The new cases came after almost 25,000 tests were conducted in the preceding 24 hours.
Hospitalisations rose to 164, with 16 of those in intensive care.
About 80 per cent of ICU patients are unvaccinated, despite the unvaccinated making up only 7.3 per cent of the population.
Two more health workers tested positive.
Some 608 health workers are either positive or in isolation due to being a close contact, from a workforce of 53,000.
“That number is steadily increasing and something we’re very concerned about,” Premier Steven Marshall told reporters on Saturday.
The five deaths included a person aged in their 50s and another in their 60s, one in their 70s and two aged in their 90s.
Three new cases were uncovered in remote Indigenous communities, including a person who had relocated from Adelaide.
But Marshall said it was pleasing that 270 community members in Amata, in the APY Lands, had tested negative after two cases were reported there earlier this week.
Another 30 results are expected later on Saturday.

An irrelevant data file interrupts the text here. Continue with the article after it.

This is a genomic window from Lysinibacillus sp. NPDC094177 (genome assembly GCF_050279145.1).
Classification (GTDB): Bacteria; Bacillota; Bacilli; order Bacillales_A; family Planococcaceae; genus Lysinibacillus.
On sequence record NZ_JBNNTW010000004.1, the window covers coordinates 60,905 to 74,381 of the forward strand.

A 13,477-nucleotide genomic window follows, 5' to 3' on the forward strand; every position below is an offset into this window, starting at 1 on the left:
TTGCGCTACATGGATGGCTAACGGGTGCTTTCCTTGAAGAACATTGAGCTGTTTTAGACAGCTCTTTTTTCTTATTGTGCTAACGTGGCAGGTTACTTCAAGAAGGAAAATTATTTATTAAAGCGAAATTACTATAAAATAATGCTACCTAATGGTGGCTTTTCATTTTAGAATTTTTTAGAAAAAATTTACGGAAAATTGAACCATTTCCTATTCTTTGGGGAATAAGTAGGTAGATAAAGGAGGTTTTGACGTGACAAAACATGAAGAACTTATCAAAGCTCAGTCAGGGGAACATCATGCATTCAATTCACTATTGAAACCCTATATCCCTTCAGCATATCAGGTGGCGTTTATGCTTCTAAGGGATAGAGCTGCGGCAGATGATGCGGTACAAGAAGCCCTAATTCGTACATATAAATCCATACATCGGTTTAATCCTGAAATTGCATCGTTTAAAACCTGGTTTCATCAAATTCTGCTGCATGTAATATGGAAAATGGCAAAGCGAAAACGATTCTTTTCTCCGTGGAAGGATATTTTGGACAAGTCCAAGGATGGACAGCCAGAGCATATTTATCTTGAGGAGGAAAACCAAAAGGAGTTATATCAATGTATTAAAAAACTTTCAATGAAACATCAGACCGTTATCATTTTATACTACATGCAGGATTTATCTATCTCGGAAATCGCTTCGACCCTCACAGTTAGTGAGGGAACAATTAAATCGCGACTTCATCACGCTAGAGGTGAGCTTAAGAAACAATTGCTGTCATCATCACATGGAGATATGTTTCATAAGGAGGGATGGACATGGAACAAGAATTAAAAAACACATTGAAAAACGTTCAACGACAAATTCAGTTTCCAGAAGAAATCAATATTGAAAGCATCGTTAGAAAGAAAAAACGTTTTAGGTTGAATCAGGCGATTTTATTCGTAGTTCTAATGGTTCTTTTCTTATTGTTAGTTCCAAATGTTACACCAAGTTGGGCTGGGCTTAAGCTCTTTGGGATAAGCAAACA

Marshall confirmed aged care and disability workers will join healthcare workers in needing a third vaccine dose to be considered fully vaccinated. That mandate will apply from January 30.
He warned the government was considering applying the third-dose mandate to other workforces, including childcare.
The doubling of new COVID-19 cases in Victoria today to 51,356 is based on the delayed reporting of cases that are up to a week old, according to the state’s health minister.
Saturday’s case number is more than double Friday’s figure, with almost half (26,428) the positive cases revealed using new rapid antigen test (RAT) reporting.
But Health Minister Martin Foley told reporters the figures were inflated due to the introduction of the RAT reporting system, and only about a quarter (5923) of Saturday’s positive RAT results were from the latest 24 hour reporting period.
New South Wales reported another 45,098 cases on Saturday, including 32,000 in Sydney health districts and 37 in prisons.
Authorities there reported the deaths of four women and five men, aged in their 50s, 70s and 90s.
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